By now, you probably know that protein is one of the most important macronutrients for building muscle. If you didn’t know, well, now you do. Protein contains amino acids which help our muscles rebuild and repair after training. To deprive yourself of these nutrients would be catastrophic to your muscular development.
So does more protein equal more muscle? To a certain extent, yes. But eat too much, and you basically risk losing the excess amount through your urine and giving your kidneys and wallet an unnecessary beating. It’s also not as easy as stuffing your face with chicken wings day in and day out just because they contain protein in them.
THERE IS A SCIENCE TO PERFECTING PROTEIN INTAKE
HOW MUCH PROTEIN SHOULD YOU EAT?
The question of how much protein you should eat really depends on what your physical goals are. The “Golden Rule” of protein consumption to build muscle is 0.6gm per every one kilogram of bodyweight. This ensures that your body is getting enough protein to prevent muscle breakdown.
But let’s suppose you’re in a cutting phase. You’ve packed on a few kilos over the years and you need to shred some fat. In a calorie restricted diet, you’re most likely going to be restricting your carbs and fats. That means you risk losing precious muscle tissue.
In this scenario, it would be a good idea to increase your daily protein intake slightly, to preserve as much muscle tissue as possible.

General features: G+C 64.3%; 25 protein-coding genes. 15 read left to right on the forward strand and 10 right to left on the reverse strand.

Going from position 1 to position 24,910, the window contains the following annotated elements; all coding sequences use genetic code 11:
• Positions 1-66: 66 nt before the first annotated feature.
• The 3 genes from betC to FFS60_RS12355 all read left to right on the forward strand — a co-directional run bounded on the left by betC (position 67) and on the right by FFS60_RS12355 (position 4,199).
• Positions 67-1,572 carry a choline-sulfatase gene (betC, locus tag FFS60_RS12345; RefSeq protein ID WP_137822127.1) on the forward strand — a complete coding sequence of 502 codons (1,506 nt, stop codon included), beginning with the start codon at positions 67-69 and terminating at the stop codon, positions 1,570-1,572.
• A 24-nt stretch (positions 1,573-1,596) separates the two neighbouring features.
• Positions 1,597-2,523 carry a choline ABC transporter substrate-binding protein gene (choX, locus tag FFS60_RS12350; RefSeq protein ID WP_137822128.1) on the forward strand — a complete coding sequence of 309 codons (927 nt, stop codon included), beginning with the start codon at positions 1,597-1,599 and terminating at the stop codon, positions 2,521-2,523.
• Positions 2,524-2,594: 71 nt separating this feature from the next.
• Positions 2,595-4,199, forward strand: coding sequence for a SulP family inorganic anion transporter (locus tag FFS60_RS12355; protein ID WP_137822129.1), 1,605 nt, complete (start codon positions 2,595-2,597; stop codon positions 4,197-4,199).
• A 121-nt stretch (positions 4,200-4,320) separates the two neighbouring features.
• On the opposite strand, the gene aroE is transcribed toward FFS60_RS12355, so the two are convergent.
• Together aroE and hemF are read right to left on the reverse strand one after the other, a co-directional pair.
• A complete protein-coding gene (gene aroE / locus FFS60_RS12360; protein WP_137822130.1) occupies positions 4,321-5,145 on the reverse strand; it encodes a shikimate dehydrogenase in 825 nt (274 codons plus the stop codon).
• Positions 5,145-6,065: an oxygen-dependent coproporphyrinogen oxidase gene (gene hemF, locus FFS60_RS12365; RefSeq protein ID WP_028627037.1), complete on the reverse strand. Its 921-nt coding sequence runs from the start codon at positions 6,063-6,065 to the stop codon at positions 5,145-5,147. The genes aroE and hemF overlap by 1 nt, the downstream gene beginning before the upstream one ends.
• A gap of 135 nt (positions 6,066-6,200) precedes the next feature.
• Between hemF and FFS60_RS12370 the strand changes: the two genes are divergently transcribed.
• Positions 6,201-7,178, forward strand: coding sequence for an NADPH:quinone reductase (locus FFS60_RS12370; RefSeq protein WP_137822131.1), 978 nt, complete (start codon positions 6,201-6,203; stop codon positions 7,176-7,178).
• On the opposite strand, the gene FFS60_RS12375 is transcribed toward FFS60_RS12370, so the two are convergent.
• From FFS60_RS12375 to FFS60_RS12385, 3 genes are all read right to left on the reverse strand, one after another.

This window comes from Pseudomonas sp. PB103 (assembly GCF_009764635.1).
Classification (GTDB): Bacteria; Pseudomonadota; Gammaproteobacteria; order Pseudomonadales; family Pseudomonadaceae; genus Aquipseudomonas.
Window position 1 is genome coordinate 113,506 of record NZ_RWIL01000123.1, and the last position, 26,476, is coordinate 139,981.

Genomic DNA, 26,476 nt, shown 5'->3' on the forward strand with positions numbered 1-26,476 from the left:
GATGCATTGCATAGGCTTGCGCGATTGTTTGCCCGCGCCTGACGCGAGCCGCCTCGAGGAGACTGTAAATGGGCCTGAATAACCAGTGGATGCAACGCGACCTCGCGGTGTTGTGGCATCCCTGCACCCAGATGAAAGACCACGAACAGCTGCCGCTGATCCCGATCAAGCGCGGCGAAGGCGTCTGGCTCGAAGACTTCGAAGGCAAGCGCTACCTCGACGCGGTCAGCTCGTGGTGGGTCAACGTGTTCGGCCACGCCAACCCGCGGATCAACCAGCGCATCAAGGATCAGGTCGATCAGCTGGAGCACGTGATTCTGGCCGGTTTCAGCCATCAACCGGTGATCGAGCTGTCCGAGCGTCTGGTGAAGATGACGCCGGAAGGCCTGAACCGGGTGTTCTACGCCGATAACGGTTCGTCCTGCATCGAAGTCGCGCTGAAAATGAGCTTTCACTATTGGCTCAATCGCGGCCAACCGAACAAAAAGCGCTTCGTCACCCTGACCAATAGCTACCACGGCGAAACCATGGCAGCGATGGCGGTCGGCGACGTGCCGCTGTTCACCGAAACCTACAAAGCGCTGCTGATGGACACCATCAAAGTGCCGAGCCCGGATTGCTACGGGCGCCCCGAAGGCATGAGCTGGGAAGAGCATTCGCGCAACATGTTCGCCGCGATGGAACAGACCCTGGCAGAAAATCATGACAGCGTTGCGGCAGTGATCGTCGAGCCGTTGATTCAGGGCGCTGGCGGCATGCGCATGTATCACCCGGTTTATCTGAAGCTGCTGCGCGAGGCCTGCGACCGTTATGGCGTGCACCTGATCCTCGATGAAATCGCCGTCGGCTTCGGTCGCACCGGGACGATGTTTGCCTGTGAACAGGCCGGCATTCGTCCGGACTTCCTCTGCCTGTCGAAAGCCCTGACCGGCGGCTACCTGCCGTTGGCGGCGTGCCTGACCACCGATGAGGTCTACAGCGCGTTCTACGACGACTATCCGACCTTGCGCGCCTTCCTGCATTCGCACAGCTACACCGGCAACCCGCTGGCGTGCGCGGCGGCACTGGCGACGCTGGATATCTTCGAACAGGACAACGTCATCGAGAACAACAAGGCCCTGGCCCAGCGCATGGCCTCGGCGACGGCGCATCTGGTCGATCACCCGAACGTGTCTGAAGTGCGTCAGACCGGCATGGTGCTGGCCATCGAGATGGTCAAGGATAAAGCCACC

HOW MUCH PROTEIN SHOULD I CONSUME IN ONE MEAL?
This question leaves many people confused and there are varying opinions. Once upon a time, it was believed that your body could not process more than 30g of protein at a time, however, this was debunked since after working out, the body can adequately absorb upwards of 50g of protein.
The ideal amount per meal really depends on how well your stomach can tolerate food quantities. Stick with anywhere from 30-50g and play around with the amounts to find the proper balance for you.
WHAT PROTEIN SOURCES SHOULD I CONSUME?
A healthy variety of protein sources are important to keep your metabolism guessing as well as your taste buds content. Aim for lean, unprocessed sources like chicken breast, lean red meat, fish and eggs (go easy on the yolks).
Dairy products also have their place in a diet, and if you’re going the low carb route, cottage cheese can be a great late night option since the casein protein it contains digests a lot slower.
Don’t forget that you can combine foods like rice, beans and other vegetables — since all of these items contain incomplete protein — when combined, forms a complete protein.